Wow! I can’t believe two days of this year’s Denver Comic Con is behind us already! This was my family’s first day visiting, even though it’s Day 2. We had so much fun getting to know other con-goers, meeting vendors, artists, and getting to know some our favorite stars at panels.
Here’s a summary of Day 2; I’ll be writing more about some of these topics later.
My family lives about one hour from downtown Denver; to avoid the parking costs and nightmares, our family chooses to park at one of Denver’s light rail stations and take the train into the city. There’s a stop at the Colorado Convention Center. In years past, that stop was just a few steps from the media entrance, but this year, that entrance moved to the opposite end of the building. This gave our family an opportunity to walk around the building while folks were waiting in line to get in. Pay a visit to the GeekMom Facebook page and see the video of the guests queued around the convention center.
This year was there were some changes to the event layouts. The locations of panels, celebrity autograph/photo sessions, comic book artist booths, vendors, and gaming were all different from previous years. Heck, even the food service locations changed! Part of this is related to DCC having to share spaces in the Colorado Convention Center in previous years, while this year it appeared DCC was able to secure the entire facility for their fans. These changes took some getting-used-to for many of the veteran DCC guests, but overall, I feel the flow was much smoother. It seemed pretty straightforward to our family: panels and cosplay groups (such as the 501st Legion) were downstairs, everything else was upstairs.
My husband, son, and I had about half an hour to browse the floor before it opened to the general public. We also found the media area where I was able to meet up with GeekDad Randy and meet his family.
Our family was able to get into two panels on Day 2: Weird Al Yankovic and Stranger Thing’s Millie Bobby Brown. I’ll write more about these two panels later this week, but suffice it to say that I was rather disappointed with Weird Al’s panel. He was great, as usual, but the moderator was somewhat plowing through questions, and there ended up not being any time for audience Q & A.
Meanwhile, Miss Brown’s panel was delightful. For a 13-year-old, Millie Bobby Brown carries herself very professionally, all the while keeping her British wit honed against the panel moderator. She appeared to have a lot of fun interacting with her fans, telling stories: from the practical jokes she plays on castmates to her journey from singing for her Dad to starring in the upcoming Godzilla: King of the Monsters [she had just arrived the same morning from her filming location].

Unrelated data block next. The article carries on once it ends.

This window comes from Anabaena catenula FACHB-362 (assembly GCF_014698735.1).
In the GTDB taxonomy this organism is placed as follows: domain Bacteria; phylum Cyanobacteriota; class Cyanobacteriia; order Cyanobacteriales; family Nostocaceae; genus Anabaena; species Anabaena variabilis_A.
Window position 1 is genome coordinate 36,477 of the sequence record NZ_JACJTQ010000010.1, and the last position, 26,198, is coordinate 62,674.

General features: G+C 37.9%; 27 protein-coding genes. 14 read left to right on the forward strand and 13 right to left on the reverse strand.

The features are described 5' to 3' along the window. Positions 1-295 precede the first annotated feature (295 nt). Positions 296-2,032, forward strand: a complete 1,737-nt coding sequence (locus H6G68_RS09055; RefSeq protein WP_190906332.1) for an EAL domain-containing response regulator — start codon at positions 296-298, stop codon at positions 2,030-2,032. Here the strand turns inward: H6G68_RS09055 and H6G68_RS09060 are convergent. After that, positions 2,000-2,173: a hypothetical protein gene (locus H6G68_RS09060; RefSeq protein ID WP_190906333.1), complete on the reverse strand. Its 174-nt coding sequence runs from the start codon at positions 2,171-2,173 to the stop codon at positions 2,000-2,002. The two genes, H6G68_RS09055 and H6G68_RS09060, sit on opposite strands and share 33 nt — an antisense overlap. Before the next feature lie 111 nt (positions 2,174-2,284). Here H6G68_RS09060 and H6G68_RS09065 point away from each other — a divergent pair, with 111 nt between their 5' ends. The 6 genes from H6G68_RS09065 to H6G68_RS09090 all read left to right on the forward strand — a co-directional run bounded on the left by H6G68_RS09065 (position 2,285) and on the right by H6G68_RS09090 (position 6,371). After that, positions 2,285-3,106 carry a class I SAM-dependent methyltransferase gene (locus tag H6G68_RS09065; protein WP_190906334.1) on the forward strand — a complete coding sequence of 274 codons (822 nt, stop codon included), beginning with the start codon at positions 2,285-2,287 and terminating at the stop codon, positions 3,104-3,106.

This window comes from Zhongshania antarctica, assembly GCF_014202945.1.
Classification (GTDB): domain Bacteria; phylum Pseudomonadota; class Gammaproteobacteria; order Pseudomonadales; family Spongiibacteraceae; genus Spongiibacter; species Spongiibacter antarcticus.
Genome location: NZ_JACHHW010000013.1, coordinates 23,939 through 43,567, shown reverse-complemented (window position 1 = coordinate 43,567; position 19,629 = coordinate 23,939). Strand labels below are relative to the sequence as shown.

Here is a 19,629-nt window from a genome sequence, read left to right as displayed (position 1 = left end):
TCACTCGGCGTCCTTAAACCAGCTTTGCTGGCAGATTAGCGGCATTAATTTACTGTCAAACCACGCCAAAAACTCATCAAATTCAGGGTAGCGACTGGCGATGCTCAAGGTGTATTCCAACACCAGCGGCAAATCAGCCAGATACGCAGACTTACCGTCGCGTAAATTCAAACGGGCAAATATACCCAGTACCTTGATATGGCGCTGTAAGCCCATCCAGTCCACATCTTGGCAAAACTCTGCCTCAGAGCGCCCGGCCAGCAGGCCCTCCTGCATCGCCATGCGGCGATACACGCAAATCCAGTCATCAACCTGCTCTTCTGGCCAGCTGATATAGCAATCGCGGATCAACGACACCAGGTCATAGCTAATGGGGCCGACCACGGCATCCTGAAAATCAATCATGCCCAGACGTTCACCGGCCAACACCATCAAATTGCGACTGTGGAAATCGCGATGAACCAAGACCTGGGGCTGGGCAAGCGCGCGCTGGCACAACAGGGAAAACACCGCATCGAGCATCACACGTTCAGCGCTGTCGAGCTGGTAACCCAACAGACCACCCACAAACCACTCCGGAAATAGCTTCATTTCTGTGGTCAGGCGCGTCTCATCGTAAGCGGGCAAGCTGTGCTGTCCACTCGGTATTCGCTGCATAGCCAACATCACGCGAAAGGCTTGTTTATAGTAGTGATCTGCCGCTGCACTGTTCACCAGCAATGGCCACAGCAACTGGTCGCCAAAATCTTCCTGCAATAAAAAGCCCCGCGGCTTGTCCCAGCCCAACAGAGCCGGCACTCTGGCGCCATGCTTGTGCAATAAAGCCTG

If you want to see family cosplay at its finest, Denver Comic Con is the place to be. I am always on the search for creative ideas, and there was no shortage today. Here are some of my favorite families on Day 2:
Best family cosplay I didn’t get to photograph: The father was Negan wielding Lucille, while his two elementary-school-aged sons portrayed Carl Grimes (with eye bandage and sheriff’s hat) and another character wearing a trucker’s cap and plaid shirt…with an eye dangling out (honestly, I wasn’t sure who it was…Glenn is the natural answer but I wasn’t convinced based on the clothing).
The vendors were arranged in numerous “zones;” we noticed clumps of comic book vendors from all over the U.S., general “geek gift” stands selling socks, t-shirts, and stuffed animals, and specialty retailers, such as steampunk, custom art/sculptures, and homemade gifts.
“Mystery Boxes,” which have gained popularity just over the past two years or so, completely dominated the vendor scene. We found one shop, Toynk, out of the Chicago area, that seemed to ONLY be selling mystery boxes, of over a dozen sizes. It became a mission for my youngest son: he browsed several vendors in an attempt to make an educated decision on which mystery box to choose. He chose a middle-of-the-road size/price/quality box. Among other things, it included several Doctor Who gift items, a rather adult Halloween costume, a Portal-themed Rubik’s cube, and a stuffed talking Kylo Ren. My son was disappointed in the selection, but I’m pretty sure he understands that that’s the point of it being a “mystery box.”
GenCon, this is not. There is a very limited tabletop and video gaming section, to which my youngest son gravitated towards the end of our first day. He found a very cute video game that’s currently in test/demo phase, called A Purrtato Tail, by Cerulean Games.
Things I Didn’t Get to See/Do Today
I had several education and comic panels in my schedule today, but I’m afraid those fell by the wayside. As always, my purported schedule is always much fuller than what we’re actually able to accomplish. Several of the panel times overlapped, especially when we had to commit 30 minutes ahead of time to get in line for the celebrity panels.
We also missed out on a Christopher Paolini panel and book-signing, which would have been great to see since both of my sons have read the entire Inheritance Cycle series this past year.
In addition, getting lunch for our family turned into a much-larger task than we were anticipating. I’m glad we had plenty of snacks with us for between meals, but it was a nearly one-hour wait for lunch. The good news is that there was plenty of variety, in multiple price ranges. Tomorrow I’m packing sandwiches.
For Denver Comic Con’s Day 3, it will just be my oldest son and me. My feet are like hamburger now, with a couple of pretty large blisters from my Marge Simpson red-shoes. Tomorrow I will be cosplaying in a more subtle-manner, probably as Hiro Hamada, although I’m not convinced my hair is going to work. We will see.
We are looking forward to the Wallace Shawn and Jon Heder panels, as well as a pretty interesting-looking NASA panel about observing this August’s total solar eclipse.